More than 80 farmers attended an evening meeting in Hawes to find out the latest information on the Countryside Stewardship (CS) scheme.
Many of the farmers, mainly drawn from Swaledale and Wensleydale, will soon see their current agri-environment subsidies end.
This could result in a significant drop in income, unless new agreements are entered into.
Countryside Stewardship, now in its third year, provides financial incentives for farmers to look after the environment.
The Yorkshire Dales National Park Authority’s Farm Conservation Adviser, Jane Le Cocq, organised the meeting and gave the main address.
She concentrated on the “Mid Tier” part of the CS scheme, advising that it was “extremely undersubscribed” within the National Park.
She explained that there was a lot of pre-application work to be done, such as photographs and soil samples.
The main option within the scheme for most of the people at the meeting, who farm in Severely Disadvantaged Areas, was a payment for managing land as “low input grassland”, worth £16 per hectare.
There was a collective intake of breath when the meeting was told how little nitrogen could be applied to the land to meet the eligibility criteria.
However, there are supplements that can be laid on top of the low input grassland payment. For example, there’s a haymaking supplement worth £85 per hectare.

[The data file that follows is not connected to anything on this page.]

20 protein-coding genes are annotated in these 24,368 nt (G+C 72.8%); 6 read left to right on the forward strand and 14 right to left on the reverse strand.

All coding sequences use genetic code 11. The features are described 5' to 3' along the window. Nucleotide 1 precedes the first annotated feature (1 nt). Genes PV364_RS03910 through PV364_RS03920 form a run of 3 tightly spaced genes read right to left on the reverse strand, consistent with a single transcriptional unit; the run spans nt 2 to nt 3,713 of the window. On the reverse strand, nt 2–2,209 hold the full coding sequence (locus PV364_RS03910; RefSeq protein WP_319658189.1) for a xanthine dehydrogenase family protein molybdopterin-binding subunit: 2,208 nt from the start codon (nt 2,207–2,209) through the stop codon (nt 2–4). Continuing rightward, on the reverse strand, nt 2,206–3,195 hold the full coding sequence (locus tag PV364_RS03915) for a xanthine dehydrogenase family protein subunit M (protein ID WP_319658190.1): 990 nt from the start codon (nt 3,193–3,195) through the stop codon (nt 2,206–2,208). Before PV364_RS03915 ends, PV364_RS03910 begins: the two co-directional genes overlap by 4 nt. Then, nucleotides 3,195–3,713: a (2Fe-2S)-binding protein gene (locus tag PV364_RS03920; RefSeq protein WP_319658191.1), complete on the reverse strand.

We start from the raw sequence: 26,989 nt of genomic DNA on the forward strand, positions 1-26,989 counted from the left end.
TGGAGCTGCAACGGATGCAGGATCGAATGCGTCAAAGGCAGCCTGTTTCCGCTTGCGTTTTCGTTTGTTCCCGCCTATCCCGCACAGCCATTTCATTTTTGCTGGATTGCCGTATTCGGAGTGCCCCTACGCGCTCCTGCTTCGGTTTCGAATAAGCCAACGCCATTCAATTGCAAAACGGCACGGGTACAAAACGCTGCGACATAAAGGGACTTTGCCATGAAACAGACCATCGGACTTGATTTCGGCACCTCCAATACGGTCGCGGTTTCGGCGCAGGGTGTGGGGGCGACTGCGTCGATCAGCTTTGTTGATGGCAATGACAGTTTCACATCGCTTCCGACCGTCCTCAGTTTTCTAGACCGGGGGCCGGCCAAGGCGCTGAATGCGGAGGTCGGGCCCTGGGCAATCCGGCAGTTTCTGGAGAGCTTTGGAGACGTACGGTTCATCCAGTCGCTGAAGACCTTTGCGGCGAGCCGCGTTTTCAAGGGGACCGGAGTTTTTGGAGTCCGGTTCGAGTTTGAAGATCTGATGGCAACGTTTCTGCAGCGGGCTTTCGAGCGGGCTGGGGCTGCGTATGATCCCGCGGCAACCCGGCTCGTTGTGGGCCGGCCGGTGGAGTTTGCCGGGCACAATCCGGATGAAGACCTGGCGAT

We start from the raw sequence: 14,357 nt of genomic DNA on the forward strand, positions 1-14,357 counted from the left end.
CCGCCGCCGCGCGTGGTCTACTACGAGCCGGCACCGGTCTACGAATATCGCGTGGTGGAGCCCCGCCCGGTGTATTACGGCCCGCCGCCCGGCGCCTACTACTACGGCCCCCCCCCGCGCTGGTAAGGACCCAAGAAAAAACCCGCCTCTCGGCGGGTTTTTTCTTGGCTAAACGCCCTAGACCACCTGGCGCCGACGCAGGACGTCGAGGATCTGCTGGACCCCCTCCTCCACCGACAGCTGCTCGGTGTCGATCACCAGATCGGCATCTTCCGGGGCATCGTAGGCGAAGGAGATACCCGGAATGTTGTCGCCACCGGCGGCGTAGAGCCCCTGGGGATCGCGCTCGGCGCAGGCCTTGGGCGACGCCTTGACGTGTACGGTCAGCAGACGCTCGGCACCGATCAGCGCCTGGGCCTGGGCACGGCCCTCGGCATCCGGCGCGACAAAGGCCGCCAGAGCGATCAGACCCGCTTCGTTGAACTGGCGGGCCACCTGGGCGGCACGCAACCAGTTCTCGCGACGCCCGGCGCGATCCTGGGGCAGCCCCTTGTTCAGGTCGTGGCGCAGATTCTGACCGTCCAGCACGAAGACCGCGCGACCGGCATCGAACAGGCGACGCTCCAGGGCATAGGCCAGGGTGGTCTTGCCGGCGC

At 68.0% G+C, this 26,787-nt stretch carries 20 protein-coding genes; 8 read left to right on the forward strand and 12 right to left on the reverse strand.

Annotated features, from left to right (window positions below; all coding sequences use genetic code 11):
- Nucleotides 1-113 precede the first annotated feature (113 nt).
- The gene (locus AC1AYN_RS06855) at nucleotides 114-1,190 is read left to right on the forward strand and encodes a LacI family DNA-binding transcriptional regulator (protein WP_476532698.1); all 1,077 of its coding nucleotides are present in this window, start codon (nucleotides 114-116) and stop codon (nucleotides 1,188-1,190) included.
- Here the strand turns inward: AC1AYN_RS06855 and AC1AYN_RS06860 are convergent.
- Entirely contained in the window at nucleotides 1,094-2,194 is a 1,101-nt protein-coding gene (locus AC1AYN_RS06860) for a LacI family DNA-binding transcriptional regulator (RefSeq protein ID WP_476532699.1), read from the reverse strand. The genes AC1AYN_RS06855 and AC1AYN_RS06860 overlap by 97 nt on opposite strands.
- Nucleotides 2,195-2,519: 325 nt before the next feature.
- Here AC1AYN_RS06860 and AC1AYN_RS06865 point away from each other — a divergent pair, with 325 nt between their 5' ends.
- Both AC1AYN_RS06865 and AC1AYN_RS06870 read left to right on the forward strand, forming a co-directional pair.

Farmers were also given advice on Catchment Sensitive Farming and the capital grants that sit within CS, including the Water Capital Grant and the Hedgerows and Boundaries Capital Grants.
Applications for the grants opened on the 10th of March. Example Water Capital Grant options include roofing over existing middens, livestock yards and silage pits; concreting yards; and watercourse fencing.
Up to £10,000 of grants are available per farm business per year. Up to £5,000 is available for walling and hedgerows.
Len Cloughton, of JS Cloughton, Browna Paddocks, Askrigg, was one of the farmers at the meeting.
His Higher Level Stewardship agreement comes to an end in 2019.
“You come to these events because if you don’t, you don’t know. Once this scheme finishes, what are my chances of getting another?”
His main reason for attending was to hear about the capital grants. He said he was pleased with the quality of advice received from the YDNPA.
“It’s a pretty good service. It can connect us with the schemes. You go home knowing more than when you came.”
The meeting was held at The Wensleydale Pantry, Hawes, on March 16
A supper of sandwiches and chips was served.
Farmers can get further help and advice by contacting Jane Le Cocq on 01756 751608 or firstname.lastname@example.org